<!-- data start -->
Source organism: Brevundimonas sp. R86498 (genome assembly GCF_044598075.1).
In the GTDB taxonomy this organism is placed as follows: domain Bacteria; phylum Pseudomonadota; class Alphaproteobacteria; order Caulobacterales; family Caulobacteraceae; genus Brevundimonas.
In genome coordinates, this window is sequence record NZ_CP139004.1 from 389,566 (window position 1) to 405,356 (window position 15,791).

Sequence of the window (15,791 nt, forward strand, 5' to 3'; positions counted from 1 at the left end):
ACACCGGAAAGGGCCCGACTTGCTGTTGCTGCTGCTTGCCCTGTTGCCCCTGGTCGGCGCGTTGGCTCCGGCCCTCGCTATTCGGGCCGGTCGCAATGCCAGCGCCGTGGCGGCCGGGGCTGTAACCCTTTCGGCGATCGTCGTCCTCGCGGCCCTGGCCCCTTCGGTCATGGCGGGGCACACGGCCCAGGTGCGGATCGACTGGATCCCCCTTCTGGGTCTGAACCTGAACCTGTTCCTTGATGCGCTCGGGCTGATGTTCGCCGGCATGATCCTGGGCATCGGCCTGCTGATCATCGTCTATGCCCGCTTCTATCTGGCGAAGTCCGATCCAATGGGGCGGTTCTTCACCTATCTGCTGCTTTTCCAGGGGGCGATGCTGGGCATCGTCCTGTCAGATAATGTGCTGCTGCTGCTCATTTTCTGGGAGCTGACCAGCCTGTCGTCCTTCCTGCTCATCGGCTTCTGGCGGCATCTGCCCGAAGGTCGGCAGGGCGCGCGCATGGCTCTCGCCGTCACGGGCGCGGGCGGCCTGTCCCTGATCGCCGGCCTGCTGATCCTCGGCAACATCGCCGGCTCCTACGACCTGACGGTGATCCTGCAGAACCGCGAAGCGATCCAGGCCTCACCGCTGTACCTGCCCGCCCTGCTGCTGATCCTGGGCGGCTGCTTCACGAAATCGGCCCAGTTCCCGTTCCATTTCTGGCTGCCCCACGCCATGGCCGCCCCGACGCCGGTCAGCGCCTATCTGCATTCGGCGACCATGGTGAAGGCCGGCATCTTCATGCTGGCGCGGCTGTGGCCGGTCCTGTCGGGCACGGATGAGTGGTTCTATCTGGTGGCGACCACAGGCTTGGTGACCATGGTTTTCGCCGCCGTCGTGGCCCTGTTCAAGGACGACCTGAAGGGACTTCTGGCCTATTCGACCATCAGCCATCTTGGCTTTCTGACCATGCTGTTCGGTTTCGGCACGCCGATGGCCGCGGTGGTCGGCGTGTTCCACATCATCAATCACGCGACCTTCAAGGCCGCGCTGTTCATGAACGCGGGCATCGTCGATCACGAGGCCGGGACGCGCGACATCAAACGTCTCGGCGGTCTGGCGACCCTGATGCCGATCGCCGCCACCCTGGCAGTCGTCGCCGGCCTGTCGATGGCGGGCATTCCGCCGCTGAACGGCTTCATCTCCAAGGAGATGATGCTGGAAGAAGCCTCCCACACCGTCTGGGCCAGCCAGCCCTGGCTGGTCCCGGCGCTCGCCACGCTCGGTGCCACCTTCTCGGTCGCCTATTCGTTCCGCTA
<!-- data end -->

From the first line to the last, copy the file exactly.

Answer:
Source organism: Brevundimonas sp. R86498 (genome assembly GCF_044598075.1).
In the GTDB taxonomy this organism is placed as follows: domain Bacteria; phylum Pseudomonadota; class Alphaproteobacteria; order Caulobacterales; family Caulobacteraceae; genus Brevundimonas.
In genome coordinates, this window is sequence record NZ_CP139004.1 from 389,566 (window position 1) to 405,356 (window position 15,791).

Sequence of the window (15,791 nt, forward strand, 5' to 3'; positions counted from 1 at the left end):
ACACCGGAAAGGGCCCGACTTGCTGTTGCTGCTGCTTGCCCTGTTGCCCCTGGTCGGCGCGTTGGCTCCGGCCCTCGCTATTCGGGCCGGTCGCAATGCCAGCGCCGTGGCGGCCGGGGCTGTAACCCTTTCGGCGATCGTCGTCCTCGCGGCCCTGGCCCCTTCGGTCATGGCGGGGCACACGGCCCAGGTGCGGATCGACTGGATCCCCCTTCTGGGTCTGAACCTGAACCTGTTCCTTGATGCGCTCGGGCTGATGTTCGCCGGCATGATCCTGGGCATCGGCCTGCTGATCATCGTCTATGCCCGCTTCTATCTGGCGAAGTCCGATCCAATGGGGCGGTTCTTCACCTATCTGCTGCTTTTCCAGGGGGCGATGCTGGGCATCGTCCTGTCAGATAATGTGCTGCTGCTGCTCATTTTCTGGGAGCTGACCAGCCTGTCGTCCTTCCTGCTCATCGGCTTCTGGCGGCATCTGCCCGAAGGTCGGCAGGGCGCGCGCATGGCTCTCGCCGTCACGGGCGCGGGCGGCCTGTCCCTGATCGCCGGCCTGCTGATCCTCGGCAACATCGCCGGCTCCTACGACCTGACGGTGATCCTGCAGAACCGCGAAGCGATCCAGGCCTCACCGCTGTACCTGCCCGCCCTGCTGCTGATCCTGGGCGGCTGCTTCACGAAATCGGCCCAGTTCCCGTTCCATTTCTGGCTGCCCCACGCCATGGCCGCCCCGACGCCGGTCAGCGCCTATCTGCATTCGGCGACCATGGTGAAGGCCGGCATCTTCATGCTGGCGCGGCTGTGGCCGGTCCTGTCGGGCACGGATGAGTGGTTCTATCTGGTGGCGACCACAGGCTTGGTGACCATGGTTTTCGCCGCCGTCGTGGCCCTGTTCAAGGACGACCTGAAGGGACTTCTGGCCTATTCGACCATCAGCCATCTTGGCTTTCTGACCATGCTGTTCGGTTTCGGCACGCCGATGGCCGCGGTGGTCGGCGTGTTCCACATCATCAATCACGCGACCTTCAAGGCCGCGCTGTTCATGAACGCGGGCATCGTCGATCACGAGGCCGGGACGCGCGACATCAAACGTCTCGGCGGTCTGGCGACCCTGATGCCGATCGCCGCCACCCTGGCAGTCGTCGCCGGCCTGTCGATGGCGGGCATTCCGCCGCTGAACGGCTTCATCTCCAAGGAGATGATGCTGGAAGAAGCCTCCCACACCGTCTGGGCCAGCCAGCCCTGGCTGGTCCCGGCGCTCGCCACGCTCGGTGCCACCTTCTCGGTCGCCTATTCGTTCCGCTA